Before joining this new-media world in 1999, I worked for Newsweek, one of the most iconic old-media brands of all time.
When I joined the publication in 1994, Maynard Parker was the editor in chief. He walked on editorial waters. He and his editors pored over content produced by professional journalists to determine what made it into the publication. It was a fascinating exercise to see how professionals harvested pesticide-free organic content to produce the best possible crop each week for readers to consume.
Parker was famous for ripping the magazine apart at the eleventh hour if a big news story broke before his press deadline. When that happened, the sales staff ran out the door in suits and ties to meet with clients and show them how our editorial Superman had out-scooped everyone else to best serve our readers.
Newsweek at that time was located at 444 Madison Avenue. The structure of this New York City landmark building and the iconic old media brand that lived there shared a common trait: integrity.
Never was that more apparent than when I saw what happened when this integrity was assaulted. One of the best salespeople at the magazine sold a big schedule to a car company. The ads had a business reply card readers could fill out and send in to receive more information about the car featured in the ad.
In almost a joking fashion, this sales rep called a few other people on the sales team and suggested they send in the BRC card to help improve the results. When word innocently got out to senior executives, this former “salesperson of the year” was fired.
Many in the new media will read this and think, that’s crazy — he should have been rewarded for “optimizing” the campaign.
That’s where new media and old media disconnect. New media thinks in terms of dollars no matter what it smells like, and old media wore integrity proudly, like cologne.
Last week the Interactive Advertising Bureau put out another press release using revenue numbers like a rug, to cover up our issues with integrity. “These landmark figures confirm marketers’ confidence in using digital to reach consumers,” said Randall Rothenberg, the IAB’s president and CEO.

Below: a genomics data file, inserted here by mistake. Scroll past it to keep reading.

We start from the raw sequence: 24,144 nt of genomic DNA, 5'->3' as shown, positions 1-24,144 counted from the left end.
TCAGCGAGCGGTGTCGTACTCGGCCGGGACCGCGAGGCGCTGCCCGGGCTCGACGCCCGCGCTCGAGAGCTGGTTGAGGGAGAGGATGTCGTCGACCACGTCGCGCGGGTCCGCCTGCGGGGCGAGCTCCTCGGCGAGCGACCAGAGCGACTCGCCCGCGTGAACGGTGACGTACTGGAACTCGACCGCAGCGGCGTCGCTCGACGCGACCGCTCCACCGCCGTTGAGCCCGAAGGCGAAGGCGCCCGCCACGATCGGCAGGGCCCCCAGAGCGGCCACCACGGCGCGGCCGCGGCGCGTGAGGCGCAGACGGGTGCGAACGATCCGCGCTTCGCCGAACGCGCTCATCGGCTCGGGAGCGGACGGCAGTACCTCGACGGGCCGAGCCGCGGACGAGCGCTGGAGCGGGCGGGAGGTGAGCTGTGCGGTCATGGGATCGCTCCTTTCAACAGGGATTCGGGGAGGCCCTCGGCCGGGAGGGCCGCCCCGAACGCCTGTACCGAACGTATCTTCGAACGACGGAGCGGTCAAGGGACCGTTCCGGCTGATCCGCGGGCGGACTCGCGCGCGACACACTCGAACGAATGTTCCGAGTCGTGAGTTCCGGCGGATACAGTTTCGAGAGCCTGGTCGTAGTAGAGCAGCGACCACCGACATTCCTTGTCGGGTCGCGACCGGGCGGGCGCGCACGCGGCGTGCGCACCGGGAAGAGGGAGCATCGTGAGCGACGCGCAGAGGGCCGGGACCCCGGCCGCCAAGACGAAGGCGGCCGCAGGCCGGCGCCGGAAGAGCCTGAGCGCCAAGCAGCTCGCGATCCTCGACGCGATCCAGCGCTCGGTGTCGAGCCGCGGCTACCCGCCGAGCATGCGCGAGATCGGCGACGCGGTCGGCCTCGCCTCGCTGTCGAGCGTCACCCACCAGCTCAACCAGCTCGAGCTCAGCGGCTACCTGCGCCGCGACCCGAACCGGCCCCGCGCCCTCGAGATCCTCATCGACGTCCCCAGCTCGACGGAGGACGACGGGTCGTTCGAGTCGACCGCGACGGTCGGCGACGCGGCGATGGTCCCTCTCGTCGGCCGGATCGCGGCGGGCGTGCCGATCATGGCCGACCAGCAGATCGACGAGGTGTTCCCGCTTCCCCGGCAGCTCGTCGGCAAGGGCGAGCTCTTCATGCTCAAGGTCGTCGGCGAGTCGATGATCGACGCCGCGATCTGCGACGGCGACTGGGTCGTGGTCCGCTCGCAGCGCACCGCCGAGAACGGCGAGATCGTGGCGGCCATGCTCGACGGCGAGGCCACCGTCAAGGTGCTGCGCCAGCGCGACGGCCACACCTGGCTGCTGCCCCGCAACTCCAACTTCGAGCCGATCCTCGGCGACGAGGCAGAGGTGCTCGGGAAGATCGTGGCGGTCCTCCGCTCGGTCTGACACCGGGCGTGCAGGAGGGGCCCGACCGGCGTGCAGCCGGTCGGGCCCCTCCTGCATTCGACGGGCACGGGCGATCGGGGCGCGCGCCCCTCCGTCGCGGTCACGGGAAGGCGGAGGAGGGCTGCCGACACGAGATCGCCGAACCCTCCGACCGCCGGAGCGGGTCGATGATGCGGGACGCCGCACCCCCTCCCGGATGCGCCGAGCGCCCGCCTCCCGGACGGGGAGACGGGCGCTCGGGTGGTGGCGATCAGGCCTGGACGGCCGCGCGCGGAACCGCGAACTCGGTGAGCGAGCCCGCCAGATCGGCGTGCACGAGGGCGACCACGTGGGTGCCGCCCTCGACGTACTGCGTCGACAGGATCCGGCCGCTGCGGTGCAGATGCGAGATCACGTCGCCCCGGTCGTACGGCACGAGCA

These “landmark figures,” I am sure, are inflated by search dollars the IAB loves to take credit for, even though 98% of the companies in the new-media business don’t sell search. These figures include impressions sold and served to non-human traffic, ads served that have no chance to be seen, and impressions served onto Web pages with more ads than content. These landmark figures include ads that auto-play to guarantee payment with no regard to the user experience, ads disguised as “sponsored content” and ad impressions generated by bullshit clickbait tactics that would make Maynard Parker sick to his stomach.
As we slide into 2016, we desperately need our leadership to publicly announce policies that increase the integrity of new media, rather than shouting about how much money we make.
To put this into context: What if one publishing executive walked into a client meeting and talked about all the ad revenue her company made last year, while a second publisher met with that same client and shared specific examples of how her company protects the integrity of its product so consumers and advertisers benefit equally. If you were the client, which one would you buy?
When I told people I worked at Newsweek, they literally looked at me differently. The integrity of the brand seeped into how I was perceived. When you tell people you work in Internet advertising, integrity is the last thing people see. If that doesn’t start to change in 2016, we need a change in leadership.